The Afternoon Wrap: Friday

State Assembly Member Catherine Nolan is introducing legislation that would push the penalty for chronic graffiti offenses to a felony. Fellow "public paint hater," Queens City Councilman Peter Vallone Jr., who has unsuccessfully pushed two similar bills in the past, endorsed the bill, warning graffiti fans that "if you keep tagging our streets, you’ll get tagged with a felony." [Animal]

The owner of the last Dutch farmhouse in Brooklyn (above) will plead with the Landmarks Preservation Commission Tuesday for protective status. [Gothamist]

Analysts at Bank of America subjected interns to an Egg McMuffin-eating contest, which did not go entirely according to plan. The winner was told he would forfeit the contest if he vomited. One higher-up said of the performance: "It was abysmal. I’m actually embarrassed to be associated with [the thing]…" [Dealbreaker]

Our favorite dystopic New York City blogger said overall there was too much optimism and resignation among panelists at Wednesday night’s eminent domain talk at the New York Public Library. [Jeremiah’s Vanishing NY]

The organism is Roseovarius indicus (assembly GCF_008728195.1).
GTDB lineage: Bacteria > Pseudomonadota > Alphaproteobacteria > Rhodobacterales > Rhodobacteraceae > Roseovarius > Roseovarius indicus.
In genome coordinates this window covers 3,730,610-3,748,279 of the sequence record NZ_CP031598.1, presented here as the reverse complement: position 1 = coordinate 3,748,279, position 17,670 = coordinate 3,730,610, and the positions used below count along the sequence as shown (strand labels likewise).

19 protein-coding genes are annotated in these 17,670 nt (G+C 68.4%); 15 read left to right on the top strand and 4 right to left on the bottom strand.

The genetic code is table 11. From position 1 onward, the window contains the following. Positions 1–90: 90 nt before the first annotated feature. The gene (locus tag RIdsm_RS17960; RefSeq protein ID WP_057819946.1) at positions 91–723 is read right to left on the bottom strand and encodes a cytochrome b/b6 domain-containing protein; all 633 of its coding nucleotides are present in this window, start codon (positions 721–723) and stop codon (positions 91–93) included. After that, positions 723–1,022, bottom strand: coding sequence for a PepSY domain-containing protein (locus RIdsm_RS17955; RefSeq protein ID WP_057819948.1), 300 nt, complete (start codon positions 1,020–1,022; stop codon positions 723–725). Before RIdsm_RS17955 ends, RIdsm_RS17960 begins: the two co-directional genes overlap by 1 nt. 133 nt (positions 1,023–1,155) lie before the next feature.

The Bronx Tourism Council is coming under fire for choosing to honor diminutive sex therapist Dr. Ruth Westheimer on the Bronx Walk of Fame, even though she has never lived there. Did anyone know there was a Bronx Walk of Fame? [City Room]

The heir to the kingdom of Dumbo has taken a wife. [Curbed]

Community Board 2 voted in favor of NYU’s revised plan to not-quite-demolish the Provincetown Playhouse. [TRD]

Develop Don’t Destroy Brooklyn has asked the state’s Public Authorities Control Board to investigate the financing of the Atlantic Yards project, to see if Forest City Ratner has enough cash to follow it through. [GlobeSt]

The chef at E.U. has been axed for his unwavering commitment to sustainable agriculture… sort of. [Grub Street]

The Plaza sacrifices the Central Park South antique shop it owns for the greater good of retail expansion. [Racked] The Afternoon Wrap: Friday